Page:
This is worrying since the global demand for food, due to a growing global population, is expected to increase by 60 percent by 2050. We must therefore transform our agrifood systems by making them more efficient, inclusive, sustainable and resilient in order to ensure food and nutritional security. This transformation would enable countries, farmers, consumers and the whole sector to realize the full potential of agrifood systems in providing solutions for climate mitigation, adaptation and resilience. It would also ensure food and nutrition security, increased biodiversity, ecosystem restoration, improved livelihoods, and economic development. 

What do we expect COP28 to deliver?

The launch of the Emirates Declaration at this COP will signal a strong political message and commitment by world leaders to accelerate the transformation of agrifood systems. This would be complemented by a similar declaration from non-state actors. In parallel, there are some key areas under the UNFCCC negotiations that need to advance to help speed up this transformation. This includes making progress in the implementation of the Sharm el-Sheikh Joint Work on Implementation of Climate Action on Agriculture and Food Security, on finance, technology, loss and damage, and the global goal on adaptation. 

Increased finance is needed for adaptation and for smallholder farmers who are most affected by the impacts of climate change and only receive around 0.3 percent of climate finance. The FAO is advancing the Food & Agriculture for Sustainable Transformation (FAST) multi-stakeholder initiative that was launched at COP27 to improve financing for climate adaptation and agrifood systems’ transformation. 

The outcome of the Global Stocktake at COP28 should be used to identify gaps, opportunities and success stories related to food and agriculture to encourage higher ambition and climate action. 

We need to capitalize on this growing political will for agrifood systems’ transformation and use COP28 as an opportunity to leverage this momentum and accelerate this transformation. We need to make stronger connections between COPs by adopting a multi-COP approach to food and agriculture to continue to build momentum for transformational change towards 2030 and beyond. We also need to build on achievements made at previous COPs through the UNFCCC process and UN Food Systems Summit as well as the ongoing technical, policy and financial support provided by UN agencies and others to countries through projects and initiatives on the ground. Let’s make COP28 a breakthrough moment for accelerating the transformation of agrifood systems. The case for food systems’ transformation has never been stronger, and we need to translate this momentum and political will into concrete action and investments with clear deliverables and timelines towards COP30 and beyond.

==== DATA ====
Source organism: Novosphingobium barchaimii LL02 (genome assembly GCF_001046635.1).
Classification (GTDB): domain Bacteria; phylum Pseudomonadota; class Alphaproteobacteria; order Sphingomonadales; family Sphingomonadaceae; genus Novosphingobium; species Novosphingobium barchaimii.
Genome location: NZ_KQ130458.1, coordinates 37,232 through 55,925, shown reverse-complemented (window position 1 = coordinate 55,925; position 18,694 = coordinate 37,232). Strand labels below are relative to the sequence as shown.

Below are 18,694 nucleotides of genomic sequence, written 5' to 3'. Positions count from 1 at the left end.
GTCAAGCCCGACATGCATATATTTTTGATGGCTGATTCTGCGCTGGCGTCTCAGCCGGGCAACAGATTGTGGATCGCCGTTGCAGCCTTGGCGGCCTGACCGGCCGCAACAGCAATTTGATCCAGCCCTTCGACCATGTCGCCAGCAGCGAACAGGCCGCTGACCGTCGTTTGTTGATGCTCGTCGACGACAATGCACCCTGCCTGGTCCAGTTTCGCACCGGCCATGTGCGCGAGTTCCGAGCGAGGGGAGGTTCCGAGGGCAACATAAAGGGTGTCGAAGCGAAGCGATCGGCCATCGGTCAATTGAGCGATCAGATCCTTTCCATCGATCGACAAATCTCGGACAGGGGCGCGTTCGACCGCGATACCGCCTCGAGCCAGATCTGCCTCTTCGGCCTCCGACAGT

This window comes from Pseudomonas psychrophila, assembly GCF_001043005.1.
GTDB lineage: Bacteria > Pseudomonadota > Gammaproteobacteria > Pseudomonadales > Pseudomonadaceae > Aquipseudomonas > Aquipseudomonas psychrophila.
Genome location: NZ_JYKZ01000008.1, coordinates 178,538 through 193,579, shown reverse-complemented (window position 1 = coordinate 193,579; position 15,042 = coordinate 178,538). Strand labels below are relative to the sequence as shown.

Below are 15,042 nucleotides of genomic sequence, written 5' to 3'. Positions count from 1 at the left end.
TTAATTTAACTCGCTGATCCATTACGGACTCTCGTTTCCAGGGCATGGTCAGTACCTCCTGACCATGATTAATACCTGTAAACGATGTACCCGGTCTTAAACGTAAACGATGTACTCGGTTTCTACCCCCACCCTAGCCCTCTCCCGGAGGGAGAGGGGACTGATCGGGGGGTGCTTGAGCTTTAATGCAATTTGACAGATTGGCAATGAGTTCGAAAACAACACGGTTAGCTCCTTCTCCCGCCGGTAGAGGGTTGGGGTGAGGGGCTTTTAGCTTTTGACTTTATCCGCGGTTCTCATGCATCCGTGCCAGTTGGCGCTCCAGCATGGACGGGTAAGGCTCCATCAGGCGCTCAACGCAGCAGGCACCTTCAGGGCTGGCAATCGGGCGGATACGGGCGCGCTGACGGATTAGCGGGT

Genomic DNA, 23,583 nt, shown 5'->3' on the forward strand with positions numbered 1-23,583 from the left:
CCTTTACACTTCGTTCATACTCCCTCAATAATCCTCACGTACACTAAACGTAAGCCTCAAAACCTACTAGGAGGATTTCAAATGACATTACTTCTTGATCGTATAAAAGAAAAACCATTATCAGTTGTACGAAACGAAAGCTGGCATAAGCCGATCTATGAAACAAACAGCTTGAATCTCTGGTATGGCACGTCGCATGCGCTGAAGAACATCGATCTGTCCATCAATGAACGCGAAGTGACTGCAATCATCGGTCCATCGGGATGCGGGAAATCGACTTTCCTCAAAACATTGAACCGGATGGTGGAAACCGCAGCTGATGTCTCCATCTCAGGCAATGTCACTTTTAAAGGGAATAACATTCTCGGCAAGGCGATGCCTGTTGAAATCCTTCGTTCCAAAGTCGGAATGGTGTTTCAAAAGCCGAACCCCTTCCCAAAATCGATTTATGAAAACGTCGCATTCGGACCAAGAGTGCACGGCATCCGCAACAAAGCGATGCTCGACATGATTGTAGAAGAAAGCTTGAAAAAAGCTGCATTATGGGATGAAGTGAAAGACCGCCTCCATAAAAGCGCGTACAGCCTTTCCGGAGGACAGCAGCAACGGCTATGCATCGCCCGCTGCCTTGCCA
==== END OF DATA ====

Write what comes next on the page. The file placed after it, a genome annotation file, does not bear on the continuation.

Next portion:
illuminem Voices is a democratic space presenting the thoughts and opinions of leading Sustainability & Energy writers, their opinions do not necessarily represent those of illuminem.

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About the author

Dr. Zitouni Ould-Dada is the Deputy Director of the Office of Climate Change, Biodiversity and Environment at the FAO. He has 26 years' experience working with the UN and the governments of the United Kingdom and France in high profile areas including climate change, food security, energy security, and sustainable development. He has been a member of many UN Task Forces established by the UN Secretary General including for climate change, food systems and SDGs.